GALVESTON, Texas - Using data from privately-insured adults, new findings from The University of Texas Medical Branch at Galveston revealed that there is a lower level of opioids prescribed in states that have allowed the use of medical marijuana.
The findings care currently available in Preventive Medicine.
"We found that the overall prescription opioid use increased by age, which we expected," said senior author Mukaila Raji, UTMB professor and director, Division of Geriatrics Medicine. "But, when we looked at the results within different age groups, opioid prescription rates varied depending on the stringency of state cannabis laws. In particular, states that implemented medical cannabis laws had lower rates of opioid prescription in people aged 18 to 54."
Initially, opioids were seen as a way to ease pain and their use became widespread over time, with little attention paid to possible side effects or the risk of addiction. Over the past 25 years, prescriptions for opioids have nearly tripled and in 2017 there were 29,406 synthetic opioid overdose deaths in the U.S. alone. The desire to reduce the use of opioids has given rise to a search for non-opioid alternatives for pain treatment.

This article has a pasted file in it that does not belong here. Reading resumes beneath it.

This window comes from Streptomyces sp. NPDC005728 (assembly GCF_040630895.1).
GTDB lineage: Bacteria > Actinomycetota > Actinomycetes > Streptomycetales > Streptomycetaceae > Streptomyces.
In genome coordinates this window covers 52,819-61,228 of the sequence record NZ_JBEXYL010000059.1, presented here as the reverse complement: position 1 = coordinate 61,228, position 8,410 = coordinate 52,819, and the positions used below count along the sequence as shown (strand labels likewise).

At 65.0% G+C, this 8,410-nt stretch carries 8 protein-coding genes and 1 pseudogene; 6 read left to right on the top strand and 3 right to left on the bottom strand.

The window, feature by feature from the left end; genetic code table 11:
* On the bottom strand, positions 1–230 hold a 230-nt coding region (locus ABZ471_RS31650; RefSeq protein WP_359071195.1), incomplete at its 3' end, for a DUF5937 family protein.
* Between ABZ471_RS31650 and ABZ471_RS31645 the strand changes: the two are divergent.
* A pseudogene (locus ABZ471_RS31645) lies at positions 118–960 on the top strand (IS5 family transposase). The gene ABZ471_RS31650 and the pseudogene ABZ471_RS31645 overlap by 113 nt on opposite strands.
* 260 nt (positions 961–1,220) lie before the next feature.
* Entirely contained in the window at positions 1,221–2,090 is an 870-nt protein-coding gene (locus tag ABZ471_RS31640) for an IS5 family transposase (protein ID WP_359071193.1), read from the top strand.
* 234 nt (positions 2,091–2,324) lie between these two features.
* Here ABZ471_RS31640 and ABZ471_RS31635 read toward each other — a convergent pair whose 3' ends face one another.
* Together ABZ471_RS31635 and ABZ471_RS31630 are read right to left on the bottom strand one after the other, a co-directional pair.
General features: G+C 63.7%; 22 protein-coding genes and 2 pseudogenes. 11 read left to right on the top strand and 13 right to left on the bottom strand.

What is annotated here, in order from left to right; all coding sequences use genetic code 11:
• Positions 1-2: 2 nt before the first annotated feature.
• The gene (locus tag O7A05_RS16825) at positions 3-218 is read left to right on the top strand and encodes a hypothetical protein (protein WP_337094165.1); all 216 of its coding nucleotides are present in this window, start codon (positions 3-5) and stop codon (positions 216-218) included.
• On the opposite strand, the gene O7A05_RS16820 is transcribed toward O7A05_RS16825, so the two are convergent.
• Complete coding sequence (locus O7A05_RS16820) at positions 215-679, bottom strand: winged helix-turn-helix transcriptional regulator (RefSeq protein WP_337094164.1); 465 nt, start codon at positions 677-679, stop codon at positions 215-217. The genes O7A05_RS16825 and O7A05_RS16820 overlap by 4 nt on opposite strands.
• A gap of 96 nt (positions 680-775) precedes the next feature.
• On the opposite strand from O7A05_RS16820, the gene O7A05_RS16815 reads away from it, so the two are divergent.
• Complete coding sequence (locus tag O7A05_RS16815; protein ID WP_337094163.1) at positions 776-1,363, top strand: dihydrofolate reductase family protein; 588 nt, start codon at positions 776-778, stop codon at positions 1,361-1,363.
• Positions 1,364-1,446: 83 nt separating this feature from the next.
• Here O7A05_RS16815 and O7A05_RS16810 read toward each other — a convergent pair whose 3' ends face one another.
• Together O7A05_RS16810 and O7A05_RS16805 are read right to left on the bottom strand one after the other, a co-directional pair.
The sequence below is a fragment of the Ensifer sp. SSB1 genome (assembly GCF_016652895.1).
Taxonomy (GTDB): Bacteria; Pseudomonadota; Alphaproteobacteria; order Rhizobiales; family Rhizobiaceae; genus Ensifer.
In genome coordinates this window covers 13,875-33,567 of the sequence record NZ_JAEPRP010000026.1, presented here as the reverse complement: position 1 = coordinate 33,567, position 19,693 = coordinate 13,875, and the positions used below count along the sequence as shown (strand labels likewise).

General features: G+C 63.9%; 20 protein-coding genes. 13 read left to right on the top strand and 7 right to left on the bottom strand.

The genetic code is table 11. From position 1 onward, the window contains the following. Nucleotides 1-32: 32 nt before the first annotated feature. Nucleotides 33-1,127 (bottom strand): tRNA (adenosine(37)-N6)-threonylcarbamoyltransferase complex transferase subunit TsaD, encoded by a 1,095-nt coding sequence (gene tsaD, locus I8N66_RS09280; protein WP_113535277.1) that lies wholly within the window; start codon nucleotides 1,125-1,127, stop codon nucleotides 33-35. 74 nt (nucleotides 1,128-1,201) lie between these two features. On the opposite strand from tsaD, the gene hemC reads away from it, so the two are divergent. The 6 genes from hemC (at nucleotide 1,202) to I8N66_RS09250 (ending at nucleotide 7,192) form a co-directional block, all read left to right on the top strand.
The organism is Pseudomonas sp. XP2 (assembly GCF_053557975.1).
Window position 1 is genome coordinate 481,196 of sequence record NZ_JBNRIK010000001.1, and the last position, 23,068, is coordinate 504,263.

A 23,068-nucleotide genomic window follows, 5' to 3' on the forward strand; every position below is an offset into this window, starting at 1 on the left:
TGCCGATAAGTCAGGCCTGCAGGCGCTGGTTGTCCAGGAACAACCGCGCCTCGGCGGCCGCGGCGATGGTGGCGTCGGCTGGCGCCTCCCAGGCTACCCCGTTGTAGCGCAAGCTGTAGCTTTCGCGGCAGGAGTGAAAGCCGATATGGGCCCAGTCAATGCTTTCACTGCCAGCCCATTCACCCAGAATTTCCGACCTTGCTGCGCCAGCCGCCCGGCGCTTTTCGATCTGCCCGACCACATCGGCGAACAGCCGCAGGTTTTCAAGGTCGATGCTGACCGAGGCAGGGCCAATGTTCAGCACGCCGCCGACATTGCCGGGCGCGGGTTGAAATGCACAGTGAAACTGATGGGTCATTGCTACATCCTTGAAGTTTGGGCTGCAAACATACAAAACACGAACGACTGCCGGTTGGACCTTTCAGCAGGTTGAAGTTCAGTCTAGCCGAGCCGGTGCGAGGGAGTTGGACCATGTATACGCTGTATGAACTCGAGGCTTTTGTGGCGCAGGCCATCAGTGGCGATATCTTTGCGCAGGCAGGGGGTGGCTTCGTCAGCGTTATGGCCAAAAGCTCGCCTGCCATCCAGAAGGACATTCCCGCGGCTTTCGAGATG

"As more states enact laws legalizing medical use of cannabis, there is growing interest in cannabis as a potential agent to mitigate harmful effects associated with synthetic opioid use," said Raji.
"While this may suggest a public health benefit, it must be carefully examined across different groups of people to prevent unintended downsides of any new cannabis legislation," Raji said. "Earlier studies that analyzed data from Medicaid and Medicare enrollees suggest a relationship between cannabis laws and lower opioid use, but we're the first to explore whether this link is mirrored among commercially insured adults - which encompasses a wide range of ages and other demographics."
The researchers used de-identified data from Clinformatics Data Mart, a database of one of the nation's largest commercial health insurance providers that contains 87 percent of commercial enrollees. They calculated the number of people who had opioid prescriptions for one month and three months within a year and then separated the data into groups by level of legalization of cannabis laws and different age groups.
Other authors include UTMB's N. Ogechi Abara, Habeeb Salameh, Jordan Westra and Yong-Fang Kuo.